KEW – gardens

KEW 2016’s action-packed schedule continued yesterday with an off-campus trip to the Library and Archives at the Royal Botanic Garden. Not wanting to miss the opportunity to find out more about the collections – which include the intriguing category, ‘Living Collections’ – I went along for the ride.

We were introduced to the Library by Head of Library Services, Lorna Mitchell, who explained some of the 400 year history of the Garden and described the variety of collections that the Library and Archives house. The Library has recently reached 10% in their programme to digitise collections, while continuing to provide over 70,000 monographs and hundreds of thousands of journals to users. Lorna showed us some of the Library’s rare and unique collections, including a letter from Charles Darwin and beautifully detailed plant drawings by Lilian Snelling, who drew at the Botanics for five years in the early 20th century.


A quick tour around the Glasshouses, by the Living Collections Curator, was a real highlight, and covered topics about the conditions needed to house the vast array of plants, from all corners of the globe, in the collections.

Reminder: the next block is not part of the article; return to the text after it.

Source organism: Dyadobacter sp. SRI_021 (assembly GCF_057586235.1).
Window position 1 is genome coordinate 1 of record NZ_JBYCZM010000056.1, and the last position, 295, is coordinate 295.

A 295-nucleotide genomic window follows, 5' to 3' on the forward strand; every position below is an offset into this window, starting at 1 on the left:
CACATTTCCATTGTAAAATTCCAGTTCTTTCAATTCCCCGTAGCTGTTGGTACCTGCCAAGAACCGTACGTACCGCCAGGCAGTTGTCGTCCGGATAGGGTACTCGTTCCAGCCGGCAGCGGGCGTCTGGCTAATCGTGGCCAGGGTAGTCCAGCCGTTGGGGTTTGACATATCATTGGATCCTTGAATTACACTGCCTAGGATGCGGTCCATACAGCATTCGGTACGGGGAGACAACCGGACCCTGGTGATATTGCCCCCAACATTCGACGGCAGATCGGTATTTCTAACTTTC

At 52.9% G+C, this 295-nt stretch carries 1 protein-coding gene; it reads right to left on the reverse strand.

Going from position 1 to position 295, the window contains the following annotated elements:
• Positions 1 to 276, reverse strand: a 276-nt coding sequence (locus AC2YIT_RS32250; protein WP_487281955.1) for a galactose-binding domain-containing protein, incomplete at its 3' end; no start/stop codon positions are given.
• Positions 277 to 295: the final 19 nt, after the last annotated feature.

We were also shown around the Herbarium by Dr David Harris. The Herbarium began as a Victorian exercise in categorisation and collecting, which continued with the increasing professionalisation of the sciences. Here, we looked at flowers preserved through drying and pressing in the late nineteenth century, which we learned (to much surprise!) are sent out on loan to other institutions and are encouraged to be annotated. With permission, and after careful consideration, some scientists are even allowed to use a piece of the specimen for experimental purposes: following rehydration in boiling water, a plant will take back its original form (but not colour). However, this contrasts with present day collections policy, which dictates that plant samples are preserved through a similar manner of drying and pressing, but also photographed and GPS-tracked. To our relief, additional samples are also collected purely for the purpose of scientific experiments: no more trimming off pieces of the collections!


There’s some fascinating work underway at the Botanics, and it was brilliant to see collections from a very different perspective, and facing unique challenges: how do you categorise a plant that isn’t recognisable? How do you keep track of plants as they evolve – can we simply distinguish between ‘living’ and ‘dead’ plant collections? And how can we best preserve these collections for future use – be this practical or theoretical? We had a great afternoon pondering the significance of these, and many more questions besides – many thanks to the Botanics for taking the time to talk to us about their work.


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